Healthcare providers will continue having a difficult time retaining employees unless they make necessary changes, such as establishing pay increases and improving company culture, according to a pair of recently released reports.
Nearly 40% of healthcare workers are considering leaving their organization, said a report released last week by Qualtrics, a vendor of experience management software. The company surveyed 3,000 healthcare employees for the report.
Much of healthcare employees’ desire to quit stems from feelings of burnout, according to the report. But payment dissatisfaction plays a role as well. Healthcare ranked last for employee satisfaction with pay among the 27 other industries that Qualtrics studied. Only half of healthcare employees said they believe their pay is fair.
A report released Tuesday by education technology company Cengage Group revealed yet another reason healthcare workers are quitting — their employers’ mission and values. The report surveyed 200 healthcare workers ages 25 and older who quit their jobs and found a new one in the same industry between May 2021 and May 2022.
A full 52% of healthcare workers who left their jobs said their primary reason was that their company’s mission no longer aligned with their values. Healthcare workers cited this reason three times more frequently than compensation, according to the report.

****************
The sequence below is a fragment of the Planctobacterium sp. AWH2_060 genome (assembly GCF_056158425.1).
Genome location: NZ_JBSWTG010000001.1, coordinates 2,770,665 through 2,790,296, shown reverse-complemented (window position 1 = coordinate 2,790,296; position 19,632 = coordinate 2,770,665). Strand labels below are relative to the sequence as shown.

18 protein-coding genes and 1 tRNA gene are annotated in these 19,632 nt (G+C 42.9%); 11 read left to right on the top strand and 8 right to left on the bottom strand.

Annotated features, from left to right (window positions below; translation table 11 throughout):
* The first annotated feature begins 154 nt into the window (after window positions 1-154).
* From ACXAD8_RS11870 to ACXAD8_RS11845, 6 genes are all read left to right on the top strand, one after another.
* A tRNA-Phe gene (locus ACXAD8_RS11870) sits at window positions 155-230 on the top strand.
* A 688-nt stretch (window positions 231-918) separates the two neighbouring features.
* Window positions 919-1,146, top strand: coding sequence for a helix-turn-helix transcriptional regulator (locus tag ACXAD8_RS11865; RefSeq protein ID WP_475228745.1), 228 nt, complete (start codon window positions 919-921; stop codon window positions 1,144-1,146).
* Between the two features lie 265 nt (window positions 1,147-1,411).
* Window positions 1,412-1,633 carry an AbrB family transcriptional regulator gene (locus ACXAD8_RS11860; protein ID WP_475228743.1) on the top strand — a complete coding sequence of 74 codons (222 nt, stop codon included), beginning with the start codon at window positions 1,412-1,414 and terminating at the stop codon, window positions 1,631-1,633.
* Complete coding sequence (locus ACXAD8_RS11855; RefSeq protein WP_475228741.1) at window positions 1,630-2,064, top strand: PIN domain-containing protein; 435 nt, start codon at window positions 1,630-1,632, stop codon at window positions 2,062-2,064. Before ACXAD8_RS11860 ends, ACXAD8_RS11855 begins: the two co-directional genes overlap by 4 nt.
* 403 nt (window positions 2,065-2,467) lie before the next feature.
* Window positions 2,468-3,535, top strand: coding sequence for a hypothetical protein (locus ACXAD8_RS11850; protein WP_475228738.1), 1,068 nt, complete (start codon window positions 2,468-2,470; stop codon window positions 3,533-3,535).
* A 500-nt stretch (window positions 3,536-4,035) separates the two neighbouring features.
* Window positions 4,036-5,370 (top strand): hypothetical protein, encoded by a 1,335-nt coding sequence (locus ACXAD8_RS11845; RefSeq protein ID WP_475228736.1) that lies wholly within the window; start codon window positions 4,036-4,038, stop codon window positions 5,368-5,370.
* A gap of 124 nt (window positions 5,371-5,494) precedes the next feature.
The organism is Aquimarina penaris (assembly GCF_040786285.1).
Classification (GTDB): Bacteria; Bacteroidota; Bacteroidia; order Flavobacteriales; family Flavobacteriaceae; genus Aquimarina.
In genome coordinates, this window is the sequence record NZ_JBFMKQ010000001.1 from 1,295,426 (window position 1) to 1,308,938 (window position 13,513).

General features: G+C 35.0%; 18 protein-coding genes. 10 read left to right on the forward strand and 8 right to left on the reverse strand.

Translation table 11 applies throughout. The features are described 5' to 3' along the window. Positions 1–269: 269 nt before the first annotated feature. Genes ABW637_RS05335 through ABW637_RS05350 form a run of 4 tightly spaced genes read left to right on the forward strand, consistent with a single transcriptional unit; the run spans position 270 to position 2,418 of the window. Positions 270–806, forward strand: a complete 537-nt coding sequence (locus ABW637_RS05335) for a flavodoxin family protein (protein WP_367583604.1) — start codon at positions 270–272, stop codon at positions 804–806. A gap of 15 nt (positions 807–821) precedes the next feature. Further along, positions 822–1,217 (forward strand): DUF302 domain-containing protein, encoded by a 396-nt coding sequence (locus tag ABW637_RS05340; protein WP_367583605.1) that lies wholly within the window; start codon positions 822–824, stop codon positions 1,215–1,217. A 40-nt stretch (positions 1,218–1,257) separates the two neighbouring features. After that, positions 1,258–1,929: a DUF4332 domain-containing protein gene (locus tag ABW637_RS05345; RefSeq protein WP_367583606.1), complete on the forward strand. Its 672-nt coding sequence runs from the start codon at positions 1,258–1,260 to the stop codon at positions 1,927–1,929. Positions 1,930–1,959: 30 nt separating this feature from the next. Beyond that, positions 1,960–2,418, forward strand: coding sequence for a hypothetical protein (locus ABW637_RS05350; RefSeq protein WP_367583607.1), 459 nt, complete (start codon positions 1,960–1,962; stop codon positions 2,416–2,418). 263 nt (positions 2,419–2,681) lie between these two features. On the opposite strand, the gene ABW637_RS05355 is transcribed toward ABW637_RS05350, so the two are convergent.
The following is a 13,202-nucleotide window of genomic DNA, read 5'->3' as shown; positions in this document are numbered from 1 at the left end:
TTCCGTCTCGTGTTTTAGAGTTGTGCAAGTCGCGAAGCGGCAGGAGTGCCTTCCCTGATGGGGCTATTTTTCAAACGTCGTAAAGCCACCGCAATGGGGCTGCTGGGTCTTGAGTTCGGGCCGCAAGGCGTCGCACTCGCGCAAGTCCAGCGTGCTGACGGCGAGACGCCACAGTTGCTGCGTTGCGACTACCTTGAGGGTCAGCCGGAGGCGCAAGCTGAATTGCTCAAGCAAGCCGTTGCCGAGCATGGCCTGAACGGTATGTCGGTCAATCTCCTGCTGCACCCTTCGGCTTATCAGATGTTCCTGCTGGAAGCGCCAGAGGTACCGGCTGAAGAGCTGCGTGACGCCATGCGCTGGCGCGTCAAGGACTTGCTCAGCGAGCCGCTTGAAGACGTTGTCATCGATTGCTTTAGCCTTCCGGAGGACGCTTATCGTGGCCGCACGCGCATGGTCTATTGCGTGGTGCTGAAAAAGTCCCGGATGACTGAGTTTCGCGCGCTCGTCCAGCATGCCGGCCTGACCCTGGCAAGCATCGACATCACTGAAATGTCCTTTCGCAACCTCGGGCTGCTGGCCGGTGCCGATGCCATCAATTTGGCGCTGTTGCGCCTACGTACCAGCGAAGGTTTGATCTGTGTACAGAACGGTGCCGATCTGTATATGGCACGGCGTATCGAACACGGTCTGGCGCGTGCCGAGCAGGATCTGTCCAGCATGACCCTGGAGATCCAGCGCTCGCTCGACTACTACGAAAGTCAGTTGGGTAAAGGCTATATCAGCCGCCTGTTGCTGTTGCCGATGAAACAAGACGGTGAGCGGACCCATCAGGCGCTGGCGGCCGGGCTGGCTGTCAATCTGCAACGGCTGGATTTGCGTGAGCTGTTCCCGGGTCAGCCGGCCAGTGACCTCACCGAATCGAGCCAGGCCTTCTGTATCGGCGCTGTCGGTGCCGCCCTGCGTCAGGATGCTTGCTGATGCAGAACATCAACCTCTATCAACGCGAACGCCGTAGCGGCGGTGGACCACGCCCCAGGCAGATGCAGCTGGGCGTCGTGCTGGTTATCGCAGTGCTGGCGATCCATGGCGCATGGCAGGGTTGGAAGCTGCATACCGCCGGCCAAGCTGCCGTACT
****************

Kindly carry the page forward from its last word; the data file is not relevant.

In an interview earlier this month, a director of a California nurses union said that healthcare providers’ dangerous levels of understaffing causes healthcare workers to feel like their employers don’t care very much about patient safety. This creates a critical disconnect between the values of workers and their employers, as nurses usually get into their line of work to help people and provide quality care, Rosanna Mendez, executive director of SEIU Local 121RN, pointed out.
She said that it’s not uncommon for a patient to fall out of their hospital bed because there isn’t a nurse available to help them get to the bathroom. Patients also often have to wait much longer than they should to receive their medication because nurses aren’t available to administer it, she explained.
“At the end of the day, this is causing a huge moral, psychological and emotional injury on the nurses. They go home in tears because they are not able to provide the care that they want to be able to provide,” Mendez said.
Job-hopping won’t necessarily fix the issue of misaligned values, Cengage Group’s report found. Among workers who left their healthcare role for another one in the same industry, 35% said they regret their decision. This is significantly higher than the percentage reported among the survey’s 1,200 respondents across all industries, which was 16%.
The report also found that 69% of healthcare resigners are happy in their new role. This is significantly lower than the percentages reported in other industries — for example, 86% of the 200 tech industry resigners included in the report said they are happy in their new role.
Healthcare must take a serious and comprehensive look at these employee gripes if the industry wants to solve its workforce crisis — healthcare is doing an incredibly poor job of attracting new talent, according to the report.
Across all industries, the vast majority of respondents said they would switch careers if they lose their job. But just 9% said they would switch to healthcare.
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